Propelled by Earhart’s Soaring Spirit

<i> Camille Paglia is an author and a professor of humanities at the University of the Arts in Philadelphia. Her latest book, published by the British Film Institute and titled "The Birds," is a study of Alfred Hitchcock's film of the same name</i>

Aviatrix Amelia Earhart was the greatest role model of my life. Born in 1897 in Atchison, Kan., Earhart was the first woman to cross the Atlantic by air, though she was little more than a passenger on the 1928 trip. In 1932, however, she flew the Atlantic solo in her small Lockheed Vega, reproducing the 1927 Atlantic crossing of Charles Lindbergh in his famous “Spirit of St. Louis.”

Earhart became one of the first pilots to experiment with the autogiro, or helicopter, and she tirelessly promoted the development of national commercial-airline passenger service. In 1935, she made the first solo flight from Hawaii to California. In one of history’s great mysteries, she and a male co-pilot disappeared over the Pacific on the last leg of a record-breaking round-the-world flight.

An eloquent spokeswoman for women’s rights in the decades following American women winning the right to vote in 1920, Earhart was a prominent lecturer and writer as well as an instantly recognizable figure in the new media of picture magazines and newsreels. Like Marlene Dietrich and Katharine Hepburn, she helped popularize casual slacks for women. Earhart’s sporty, long-legged look was instrumental in redefining the modern female image.


I first encountered Earhart in 1961 via an article in the Syracuse Herald Journal about the discovery on the island of Saipan of bones that were rumored to be hers. (The theory later proved false.) The newspaper’s dashing photograph of Earhart electrified me: She was heroic yet graceful, a persona utterly unlike that of the perky, sugary blonds then dominating the American cultural scene--especially Doris Day and Debbie Reynolds, who were making my life miserable.

As a loud, lurching 14-year-old Italian-American tomboy, I was hopelessly out of sync with contemporary teenage values, which centered on dating, sororities and proms. Most girls wanted to look pretty, go steady and get married. Few had my kind of driving ambition and lust for achievement, which I expressed through a passion for swords, medieval armor and Napoleonic military uniforms.

Then virtually forgotten, Earhart embodied a dramatic boldness I found nowhere in the conformist females of the late 1950s and 1960s. Curious, I tracked down a library copy of her autobiographical memoir, “The Fun of It,” and promptly fell under the spell of her charming, forthright personality. Earhart had both pluck and poetry, with a feeling for the beauty as well as the mechanics of flying.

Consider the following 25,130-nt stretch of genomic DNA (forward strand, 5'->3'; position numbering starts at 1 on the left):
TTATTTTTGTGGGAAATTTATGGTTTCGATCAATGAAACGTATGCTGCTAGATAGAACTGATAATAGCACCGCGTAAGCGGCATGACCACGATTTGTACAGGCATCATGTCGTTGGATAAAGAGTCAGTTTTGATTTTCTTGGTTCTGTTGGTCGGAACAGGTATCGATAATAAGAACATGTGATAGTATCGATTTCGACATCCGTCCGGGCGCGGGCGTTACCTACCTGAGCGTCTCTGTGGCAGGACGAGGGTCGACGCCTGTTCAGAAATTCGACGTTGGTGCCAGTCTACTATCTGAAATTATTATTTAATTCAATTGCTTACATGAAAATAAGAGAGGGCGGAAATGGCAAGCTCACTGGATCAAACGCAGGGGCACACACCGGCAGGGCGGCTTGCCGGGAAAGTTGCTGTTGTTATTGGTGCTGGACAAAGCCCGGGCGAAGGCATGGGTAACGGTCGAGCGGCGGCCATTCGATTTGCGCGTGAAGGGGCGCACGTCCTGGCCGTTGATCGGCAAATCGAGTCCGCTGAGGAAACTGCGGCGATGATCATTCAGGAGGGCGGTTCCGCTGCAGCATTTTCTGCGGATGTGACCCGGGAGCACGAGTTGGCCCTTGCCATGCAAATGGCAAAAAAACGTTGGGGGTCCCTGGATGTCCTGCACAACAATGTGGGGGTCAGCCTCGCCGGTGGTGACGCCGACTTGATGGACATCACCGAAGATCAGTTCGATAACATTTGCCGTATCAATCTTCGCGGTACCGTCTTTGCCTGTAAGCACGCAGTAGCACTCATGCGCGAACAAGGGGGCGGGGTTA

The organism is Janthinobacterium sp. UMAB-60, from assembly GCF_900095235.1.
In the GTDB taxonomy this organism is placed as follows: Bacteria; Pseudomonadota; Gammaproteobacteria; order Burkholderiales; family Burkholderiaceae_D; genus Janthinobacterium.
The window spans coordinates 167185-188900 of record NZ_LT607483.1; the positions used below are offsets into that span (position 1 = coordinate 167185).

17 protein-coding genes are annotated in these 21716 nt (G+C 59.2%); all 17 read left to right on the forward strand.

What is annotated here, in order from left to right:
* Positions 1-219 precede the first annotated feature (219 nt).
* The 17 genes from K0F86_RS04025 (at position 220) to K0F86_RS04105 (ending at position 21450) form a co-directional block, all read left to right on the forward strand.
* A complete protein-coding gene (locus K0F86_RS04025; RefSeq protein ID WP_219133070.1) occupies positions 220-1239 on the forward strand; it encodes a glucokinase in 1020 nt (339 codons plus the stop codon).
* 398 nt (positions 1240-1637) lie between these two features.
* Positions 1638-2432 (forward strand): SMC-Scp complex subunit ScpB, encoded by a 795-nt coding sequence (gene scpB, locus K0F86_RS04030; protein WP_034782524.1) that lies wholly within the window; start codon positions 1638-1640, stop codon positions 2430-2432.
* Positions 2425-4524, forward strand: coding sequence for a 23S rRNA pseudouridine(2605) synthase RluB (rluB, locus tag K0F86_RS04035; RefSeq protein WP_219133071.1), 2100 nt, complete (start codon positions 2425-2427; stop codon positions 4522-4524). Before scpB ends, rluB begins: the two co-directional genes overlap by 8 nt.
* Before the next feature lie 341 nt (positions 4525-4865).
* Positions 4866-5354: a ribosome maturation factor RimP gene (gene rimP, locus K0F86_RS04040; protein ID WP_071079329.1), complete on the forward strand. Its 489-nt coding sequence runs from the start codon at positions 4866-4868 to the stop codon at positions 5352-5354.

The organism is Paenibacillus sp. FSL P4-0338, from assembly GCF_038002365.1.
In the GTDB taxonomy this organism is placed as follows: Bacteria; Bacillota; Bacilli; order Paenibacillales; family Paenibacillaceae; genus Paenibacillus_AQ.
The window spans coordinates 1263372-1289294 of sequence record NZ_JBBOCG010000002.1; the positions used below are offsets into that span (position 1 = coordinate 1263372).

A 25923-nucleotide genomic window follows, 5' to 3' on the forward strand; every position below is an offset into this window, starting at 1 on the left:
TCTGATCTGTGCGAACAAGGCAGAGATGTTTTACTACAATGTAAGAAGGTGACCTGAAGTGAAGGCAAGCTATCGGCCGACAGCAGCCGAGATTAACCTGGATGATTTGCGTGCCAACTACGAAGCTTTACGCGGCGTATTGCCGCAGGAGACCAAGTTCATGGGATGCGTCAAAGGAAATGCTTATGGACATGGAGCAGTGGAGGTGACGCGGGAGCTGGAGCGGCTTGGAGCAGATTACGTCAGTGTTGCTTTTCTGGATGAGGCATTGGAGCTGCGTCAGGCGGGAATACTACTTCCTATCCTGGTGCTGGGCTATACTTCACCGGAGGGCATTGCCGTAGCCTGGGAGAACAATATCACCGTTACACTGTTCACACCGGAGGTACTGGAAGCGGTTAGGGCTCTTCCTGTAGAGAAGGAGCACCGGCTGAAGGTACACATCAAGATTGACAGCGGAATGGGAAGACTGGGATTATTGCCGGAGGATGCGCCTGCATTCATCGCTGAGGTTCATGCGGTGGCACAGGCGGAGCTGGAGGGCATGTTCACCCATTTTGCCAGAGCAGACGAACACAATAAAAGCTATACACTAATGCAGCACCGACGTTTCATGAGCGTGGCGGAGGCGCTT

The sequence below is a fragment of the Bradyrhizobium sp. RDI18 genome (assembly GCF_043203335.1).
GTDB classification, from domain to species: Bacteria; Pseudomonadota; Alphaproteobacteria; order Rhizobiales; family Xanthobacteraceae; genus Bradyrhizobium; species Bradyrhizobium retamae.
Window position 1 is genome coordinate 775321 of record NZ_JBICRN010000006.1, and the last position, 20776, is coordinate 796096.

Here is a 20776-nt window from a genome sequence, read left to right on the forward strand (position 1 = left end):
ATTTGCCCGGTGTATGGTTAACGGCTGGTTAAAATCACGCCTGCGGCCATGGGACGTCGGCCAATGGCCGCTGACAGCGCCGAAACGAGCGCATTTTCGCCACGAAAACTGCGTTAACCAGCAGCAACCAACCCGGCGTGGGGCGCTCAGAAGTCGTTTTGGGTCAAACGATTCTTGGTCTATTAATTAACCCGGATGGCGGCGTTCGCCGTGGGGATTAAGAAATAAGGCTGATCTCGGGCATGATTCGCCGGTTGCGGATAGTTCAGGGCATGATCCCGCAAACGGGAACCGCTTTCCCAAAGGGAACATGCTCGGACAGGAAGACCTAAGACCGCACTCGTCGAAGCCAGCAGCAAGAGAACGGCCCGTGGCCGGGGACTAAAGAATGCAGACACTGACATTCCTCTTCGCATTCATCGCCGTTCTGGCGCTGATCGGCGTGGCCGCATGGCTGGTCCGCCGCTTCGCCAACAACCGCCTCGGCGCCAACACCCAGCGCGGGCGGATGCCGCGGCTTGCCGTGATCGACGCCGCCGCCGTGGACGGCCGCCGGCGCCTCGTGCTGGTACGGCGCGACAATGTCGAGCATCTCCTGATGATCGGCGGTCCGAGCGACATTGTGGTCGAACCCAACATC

Bitten by the Earhart bug, I would spend the next three years obsessively researching her. It was the first independent scholarly project I ever undertook, and it taught me sleuthing strategies that later served me well in my career as a teacher and writer.

Dissatisfied with the available books on Earhart, I proceeded to plow systematically through newspapers and magazines of the period, most of which were not yet transferred to microfilm. It took me months, for example, to go through the New York Times and other physically decaying newspapers from 1928 to date.

At the Syracuse University Library and the beaux-arts Carnegie Public Library downtown, I became so familiar a figure that the librarians granted me stacks rights just to get rid of me. I was a real pest: The staff got plumb tired of lugging out the heavy volumes of old sooty periodicals that I requested on endless call slips.


My letters of inquiry about Earhart, sent to individuals and institutions around the world, eventually numbered 261. On side trips from family vacations, I visited Earhart’s Kansas birthplace and the small airfield near Miami where she left the U.S. on her last flight. I met her sister near Boston and enjoyed a private screening of Earhart newsreels at the headquarters of Movietonews in New York City.

The curator of the National Air Museum at the Smithsonian Institution in Washington, D.C., very graciously met with me and brought out of vault storage a box of Earhart’s medals and decorations for my awed inspection. At Indiana’s Purdue University, to which her husband, publisher George Palmer Putnam, had bequeathed her archives, I sorted through Earhart’s letters and other effects and even tried on one of her leather jackets for size.

At 16, I gave my first public speech when I was guest of honor at the annual Amelia Earhart Banquet of the Zonta Club (a national women’s group co-founded by Earhart) in upstate New York. My first feminist protest letter was published in both Newsweek and Life magazines in 1963. Invoking “Earhart’s lifelong fight for equal opportunity for American women,” I assailed the fact that the Soviet Union had put a woman (Valentina Tereshkova) into orbit before the U.S., which still barred women from the space program.

Earhart was a huge inspiration for me. She pulled me out of my tailspin as an alienated adolescent and social misfit. My Earhart project gave me a sense of mission, and it sharpened my historical sense and honed my research skills.

As a feminist, Earhart never blamed men for women’s problems. On the contrary, she simply wanted to prove that women could achieve the very highest standards set by men. I still deeply admire her disciplined code of personal responsibility and self-reliance. She was the original model for my philosophy of equity feminism, which demands equal opportunities but not special protections for women.

Some revisionist historians have bizarrely tried to credit Earhart’s pioneering activities to her publicity-minded husband. But it was Amelia Earhart herself who took to the air and who pitted her safety and eventually her life against the unforgiving forces of nature.